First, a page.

(Ok, that just made me cry a little.)

My mom knew me inside and out. She understood all of my ailments, and we even chuckled over some of it to lighten it up. She knew how much I wanted to do, and on my good days, she was amazed. Sometimes I was even amazed. When the bad days came, instead of me being her caregiver, she became mine, or at least tried. I told her she didn't have to do anything but just be her wonderful self. She was always so giving and thoughtful. She made me feel valid, and knew how much I struggled with everything. When she became ill, my fibromyalgia flare ups got worse due to my stress and anxiety. It was like my anxiety fed off the pain and the pain fed off the anxiety. It was a vicious cycle that I couldn't break away from. I ended up having the worst insomnia for the years she was ill. I wouldn't go to sleep until 4am, leaving me to wake up later due to exhaustion. My life was on hold and I knew that each night would be a night full of seizures and chronic pain.

Cancelling events, appointments, or a lunch date would leave people feeling as though I didn't care enough about them. Declining invites also made them feel like I didn't want to have anything to do with them. That was not the case at all. And maybe I should've been more honest with them, other than saying, "I don't feel well, can we do it another time?" I thought that was good enough, but in all honesty, it does kinda sound like a crappy excuse. I know most of us don't want others knowing our business, but sometimes, when you really care for the people you are cancelling on, it's important to explain to them what's happening. With complete raw honesty: I'm not very reliable when it comes to "making plans" or keeping an appointment. I try to be, and on good days, I'll be there with a smile.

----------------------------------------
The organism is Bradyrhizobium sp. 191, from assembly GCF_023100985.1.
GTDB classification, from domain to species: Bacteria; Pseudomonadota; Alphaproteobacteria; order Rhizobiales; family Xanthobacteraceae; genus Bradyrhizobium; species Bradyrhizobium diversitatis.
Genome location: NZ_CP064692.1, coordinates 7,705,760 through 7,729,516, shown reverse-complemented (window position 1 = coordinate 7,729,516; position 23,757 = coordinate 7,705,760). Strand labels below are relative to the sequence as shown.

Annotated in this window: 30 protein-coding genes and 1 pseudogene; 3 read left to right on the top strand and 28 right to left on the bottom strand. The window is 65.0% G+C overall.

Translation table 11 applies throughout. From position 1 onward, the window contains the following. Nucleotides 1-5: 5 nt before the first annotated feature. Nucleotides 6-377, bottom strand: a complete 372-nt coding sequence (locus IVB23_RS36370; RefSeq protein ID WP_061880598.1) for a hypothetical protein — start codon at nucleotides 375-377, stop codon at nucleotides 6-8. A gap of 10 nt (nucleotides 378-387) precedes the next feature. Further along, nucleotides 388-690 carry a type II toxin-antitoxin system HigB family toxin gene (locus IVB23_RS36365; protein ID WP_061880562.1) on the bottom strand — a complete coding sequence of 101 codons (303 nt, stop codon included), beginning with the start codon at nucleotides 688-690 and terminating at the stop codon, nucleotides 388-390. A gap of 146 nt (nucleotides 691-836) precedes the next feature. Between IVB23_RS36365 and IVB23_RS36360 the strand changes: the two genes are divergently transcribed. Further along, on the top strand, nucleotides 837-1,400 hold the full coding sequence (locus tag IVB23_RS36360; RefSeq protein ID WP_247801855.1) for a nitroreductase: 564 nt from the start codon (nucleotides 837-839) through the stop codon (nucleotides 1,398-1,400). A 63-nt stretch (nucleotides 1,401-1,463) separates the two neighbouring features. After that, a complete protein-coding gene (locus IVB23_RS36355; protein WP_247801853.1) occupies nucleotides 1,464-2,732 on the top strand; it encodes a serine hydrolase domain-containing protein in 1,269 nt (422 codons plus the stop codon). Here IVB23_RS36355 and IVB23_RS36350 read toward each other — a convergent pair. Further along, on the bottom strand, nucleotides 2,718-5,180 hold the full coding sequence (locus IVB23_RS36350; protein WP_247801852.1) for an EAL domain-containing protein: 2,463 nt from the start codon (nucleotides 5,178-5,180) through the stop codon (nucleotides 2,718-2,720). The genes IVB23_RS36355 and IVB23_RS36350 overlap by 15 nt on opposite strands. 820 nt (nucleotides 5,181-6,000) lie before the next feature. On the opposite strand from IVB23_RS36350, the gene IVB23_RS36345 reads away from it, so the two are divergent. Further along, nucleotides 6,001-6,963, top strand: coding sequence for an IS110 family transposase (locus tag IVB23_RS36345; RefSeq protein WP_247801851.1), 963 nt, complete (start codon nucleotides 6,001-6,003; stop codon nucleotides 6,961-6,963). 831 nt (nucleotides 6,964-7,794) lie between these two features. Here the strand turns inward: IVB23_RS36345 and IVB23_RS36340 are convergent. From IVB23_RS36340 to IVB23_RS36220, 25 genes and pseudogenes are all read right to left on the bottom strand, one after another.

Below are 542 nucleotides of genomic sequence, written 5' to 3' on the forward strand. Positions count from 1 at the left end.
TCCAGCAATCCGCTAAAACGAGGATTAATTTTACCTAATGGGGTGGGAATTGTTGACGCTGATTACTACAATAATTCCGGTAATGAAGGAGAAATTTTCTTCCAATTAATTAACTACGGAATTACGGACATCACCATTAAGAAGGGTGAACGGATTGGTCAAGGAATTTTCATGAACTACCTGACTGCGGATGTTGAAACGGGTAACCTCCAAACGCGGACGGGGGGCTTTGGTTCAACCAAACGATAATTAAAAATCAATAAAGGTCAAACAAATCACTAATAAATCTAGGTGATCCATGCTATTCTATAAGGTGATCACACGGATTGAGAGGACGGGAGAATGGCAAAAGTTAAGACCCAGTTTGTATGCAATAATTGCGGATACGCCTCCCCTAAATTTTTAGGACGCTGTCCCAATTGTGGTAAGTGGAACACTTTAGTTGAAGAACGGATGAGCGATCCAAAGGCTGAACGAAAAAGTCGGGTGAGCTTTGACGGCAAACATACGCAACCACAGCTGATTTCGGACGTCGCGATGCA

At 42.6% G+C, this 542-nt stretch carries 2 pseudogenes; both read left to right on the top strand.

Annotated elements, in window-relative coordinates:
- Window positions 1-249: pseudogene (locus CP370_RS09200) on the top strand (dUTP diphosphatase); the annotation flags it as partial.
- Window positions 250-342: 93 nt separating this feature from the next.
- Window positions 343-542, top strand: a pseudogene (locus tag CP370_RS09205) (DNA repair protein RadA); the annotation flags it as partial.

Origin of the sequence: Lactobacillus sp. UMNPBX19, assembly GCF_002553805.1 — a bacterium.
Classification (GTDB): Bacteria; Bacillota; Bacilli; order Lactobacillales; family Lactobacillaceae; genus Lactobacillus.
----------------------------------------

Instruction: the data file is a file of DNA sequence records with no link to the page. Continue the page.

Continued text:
So my point of this write up is, try to understand when somebody cancels on you, or they let you down in some way. Maybe they're not feeling well and they're embarrassed to let you know. Having an invisible illness (even mental health issues) can be the one secret they don't want others to know about. There's a huge stigma on both types unfortunately. The more awareness that is made, the more understanding and knowledge that comes with accepting others as who they are, not who we think they are.

And always know, it's OKAY to not be OKAY. Just do your best every single day, and if your best is just getting up to shower, then you've accomplished a lot.

What is Invisible Illness?

An invisible illness is an umbrella term for any medical condition that isn’t easily visible to others. This includes chronic physical conditions such as arthritis, diabetes, fibromyalgia, and others — but also mental illnesses. Living with an invisible illness often leads to judgement and criticism because others believe you look fine on the outside, and therefore must be “making up” your suffering.
Unlike having a condition that’s observable, those with invisible illnesses often face a lack of social awareness and additional stigma, As a result, these individuals often face more skepticism, and are accused of being lazy or moody and in need of cheering up, going out more, calming down, or a host of other dismissive judgements.
To complicate matters, like many chronic conditions, mental illnesses tend to ebb and flow in severity — some days, weeks, and months go really well, and during others it’s difficult to work, socialize, and function, confusing those who can’t “see” why one day is good and another a challenge.----read more here.